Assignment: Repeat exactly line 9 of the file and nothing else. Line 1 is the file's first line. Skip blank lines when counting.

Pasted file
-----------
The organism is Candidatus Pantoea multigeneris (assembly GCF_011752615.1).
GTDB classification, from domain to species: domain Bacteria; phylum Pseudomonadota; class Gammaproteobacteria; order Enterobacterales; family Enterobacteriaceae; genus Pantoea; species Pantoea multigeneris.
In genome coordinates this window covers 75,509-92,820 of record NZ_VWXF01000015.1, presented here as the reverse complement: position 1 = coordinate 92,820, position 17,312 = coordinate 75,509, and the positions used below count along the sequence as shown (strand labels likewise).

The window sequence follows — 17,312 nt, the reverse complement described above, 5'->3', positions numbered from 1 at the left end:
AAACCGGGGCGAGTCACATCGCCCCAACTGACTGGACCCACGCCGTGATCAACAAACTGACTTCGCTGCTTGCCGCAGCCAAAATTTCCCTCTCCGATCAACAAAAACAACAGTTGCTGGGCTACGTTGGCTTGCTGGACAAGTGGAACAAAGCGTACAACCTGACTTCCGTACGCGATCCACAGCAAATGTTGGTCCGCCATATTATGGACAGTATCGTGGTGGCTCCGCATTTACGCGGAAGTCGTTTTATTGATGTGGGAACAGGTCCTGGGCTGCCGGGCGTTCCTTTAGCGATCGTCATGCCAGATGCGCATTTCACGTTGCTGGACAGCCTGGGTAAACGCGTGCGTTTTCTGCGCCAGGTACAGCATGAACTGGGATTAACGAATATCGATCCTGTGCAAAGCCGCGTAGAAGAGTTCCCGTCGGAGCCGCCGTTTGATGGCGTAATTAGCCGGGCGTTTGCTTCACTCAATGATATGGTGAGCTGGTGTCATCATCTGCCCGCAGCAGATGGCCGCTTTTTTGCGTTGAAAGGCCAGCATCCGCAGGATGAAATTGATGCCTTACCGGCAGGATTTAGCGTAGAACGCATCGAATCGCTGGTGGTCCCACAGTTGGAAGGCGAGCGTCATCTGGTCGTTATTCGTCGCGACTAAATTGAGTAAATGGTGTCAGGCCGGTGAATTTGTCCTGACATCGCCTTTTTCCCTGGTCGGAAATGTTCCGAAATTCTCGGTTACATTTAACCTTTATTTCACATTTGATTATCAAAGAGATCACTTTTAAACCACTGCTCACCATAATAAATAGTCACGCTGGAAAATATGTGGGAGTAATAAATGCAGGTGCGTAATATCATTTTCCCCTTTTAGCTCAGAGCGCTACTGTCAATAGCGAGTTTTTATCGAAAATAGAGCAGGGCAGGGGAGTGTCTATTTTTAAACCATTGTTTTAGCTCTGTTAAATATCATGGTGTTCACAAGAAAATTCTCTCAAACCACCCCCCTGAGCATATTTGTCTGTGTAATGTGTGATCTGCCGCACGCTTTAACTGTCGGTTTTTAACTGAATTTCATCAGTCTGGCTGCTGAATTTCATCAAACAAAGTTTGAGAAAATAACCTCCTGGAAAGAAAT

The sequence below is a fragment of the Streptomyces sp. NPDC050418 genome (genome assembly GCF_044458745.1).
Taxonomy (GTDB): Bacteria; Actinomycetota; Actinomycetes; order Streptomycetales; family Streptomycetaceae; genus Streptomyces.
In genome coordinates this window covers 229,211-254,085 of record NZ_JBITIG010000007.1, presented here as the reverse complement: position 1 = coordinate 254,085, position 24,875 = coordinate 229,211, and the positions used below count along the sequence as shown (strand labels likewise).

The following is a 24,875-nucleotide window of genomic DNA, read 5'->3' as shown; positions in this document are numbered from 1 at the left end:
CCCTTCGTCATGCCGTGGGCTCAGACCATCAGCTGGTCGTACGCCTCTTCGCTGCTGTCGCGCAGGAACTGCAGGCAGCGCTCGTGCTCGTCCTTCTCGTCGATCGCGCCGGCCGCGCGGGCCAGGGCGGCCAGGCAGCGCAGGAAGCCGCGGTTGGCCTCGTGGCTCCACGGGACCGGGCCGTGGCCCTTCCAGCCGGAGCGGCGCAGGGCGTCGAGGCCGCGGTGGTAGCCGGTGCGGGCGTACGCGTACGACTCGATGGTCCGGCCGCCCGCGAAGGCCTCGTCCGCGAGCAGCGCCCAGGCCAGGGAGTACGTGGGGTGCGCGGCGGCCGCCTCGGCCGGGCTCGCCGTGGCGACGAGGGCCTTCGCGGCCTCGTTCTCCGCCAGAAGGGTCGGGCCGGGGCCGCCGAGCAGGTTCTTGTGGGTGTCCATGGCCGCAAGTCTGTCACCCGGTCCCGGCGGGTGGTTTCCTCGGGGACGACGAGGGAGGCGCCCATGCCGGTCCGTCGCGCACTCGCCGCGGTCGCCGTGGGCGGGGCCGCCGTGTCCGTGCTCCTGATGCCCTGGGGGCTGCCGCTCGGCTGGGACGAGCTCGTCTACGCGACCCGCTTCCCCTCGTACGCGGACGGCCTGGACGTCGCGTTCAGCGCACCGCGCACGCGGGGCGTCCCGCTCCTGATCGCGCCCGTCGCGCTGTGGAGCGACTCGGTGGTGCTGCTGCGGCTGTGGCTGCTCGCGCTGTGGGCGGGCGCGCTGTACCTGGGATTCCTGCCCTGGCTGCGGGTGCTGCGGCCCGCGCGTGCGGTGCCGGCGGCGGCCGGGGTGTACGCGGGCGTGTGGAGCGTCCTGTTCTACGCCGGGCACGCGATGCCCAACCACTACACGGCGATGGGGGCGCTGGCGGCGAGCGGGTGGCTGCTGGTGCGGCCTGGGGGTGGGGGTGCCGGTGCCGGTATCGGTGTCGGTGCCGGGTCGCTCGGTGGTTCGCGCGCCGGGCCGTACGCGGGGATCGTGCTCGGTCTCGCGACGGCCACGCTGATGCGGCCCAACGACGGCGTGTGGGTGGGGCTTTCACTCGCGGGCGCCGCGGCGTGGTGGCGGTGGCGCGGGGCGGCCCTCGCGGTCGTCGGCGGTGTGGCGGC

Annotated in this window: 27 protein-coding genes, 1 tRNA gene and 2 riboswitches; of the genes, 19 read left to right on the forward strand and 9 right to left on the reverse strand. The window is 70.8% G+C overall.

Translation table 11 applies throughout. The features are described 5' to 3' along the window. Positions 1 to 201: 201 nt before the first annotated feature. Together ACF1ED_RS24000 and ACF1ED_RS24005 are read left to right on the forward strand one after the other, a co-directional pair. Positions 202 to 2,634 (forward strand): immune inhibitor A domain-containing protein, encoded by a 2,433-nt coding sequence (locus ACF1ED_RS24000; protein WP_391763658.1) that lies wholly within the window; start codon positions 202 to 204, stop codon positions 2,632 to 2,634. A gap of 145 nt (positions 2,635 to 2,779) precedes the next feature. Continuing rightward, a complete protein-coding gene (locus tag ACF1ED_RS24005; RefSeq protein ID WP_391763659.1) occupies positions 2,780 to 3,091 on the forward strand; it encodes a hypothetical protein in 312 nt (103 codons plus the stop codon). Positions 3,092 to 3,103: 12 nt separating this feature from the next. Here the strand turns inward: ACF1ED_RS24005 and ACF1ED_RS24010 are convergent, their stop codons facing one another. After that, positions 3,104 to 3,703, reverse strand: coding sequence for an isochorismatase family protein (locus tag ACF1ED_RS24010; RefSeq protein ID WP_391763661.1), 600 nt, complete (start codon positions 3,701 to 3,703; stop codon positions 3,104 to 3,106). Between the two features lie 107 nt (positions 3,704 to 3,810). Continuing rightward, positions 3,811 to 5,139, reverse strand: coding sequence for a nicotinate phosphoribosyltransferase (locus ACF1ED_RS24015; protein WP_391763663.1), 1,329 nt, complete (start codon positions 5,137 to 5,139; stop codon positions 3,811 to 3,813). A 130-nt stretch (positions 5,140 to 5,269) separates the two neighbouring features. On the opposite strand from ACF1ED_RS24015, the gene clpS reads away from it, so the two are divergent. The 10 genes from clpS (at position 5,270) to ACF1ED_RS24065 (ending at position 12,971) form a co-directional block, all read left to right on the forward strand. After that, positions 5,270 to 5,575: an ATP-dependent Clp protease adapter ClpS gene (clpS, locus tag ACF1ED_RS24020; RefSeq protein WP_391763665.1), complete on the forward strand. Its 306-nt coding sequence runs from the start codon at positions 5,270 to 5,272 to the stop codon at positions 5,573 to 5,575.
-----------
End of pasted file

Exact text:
The following is a 24,875-nucleotide window of genomic DNA, read 5'->3' as shown; positions in this document are numbered from 1 at the left end: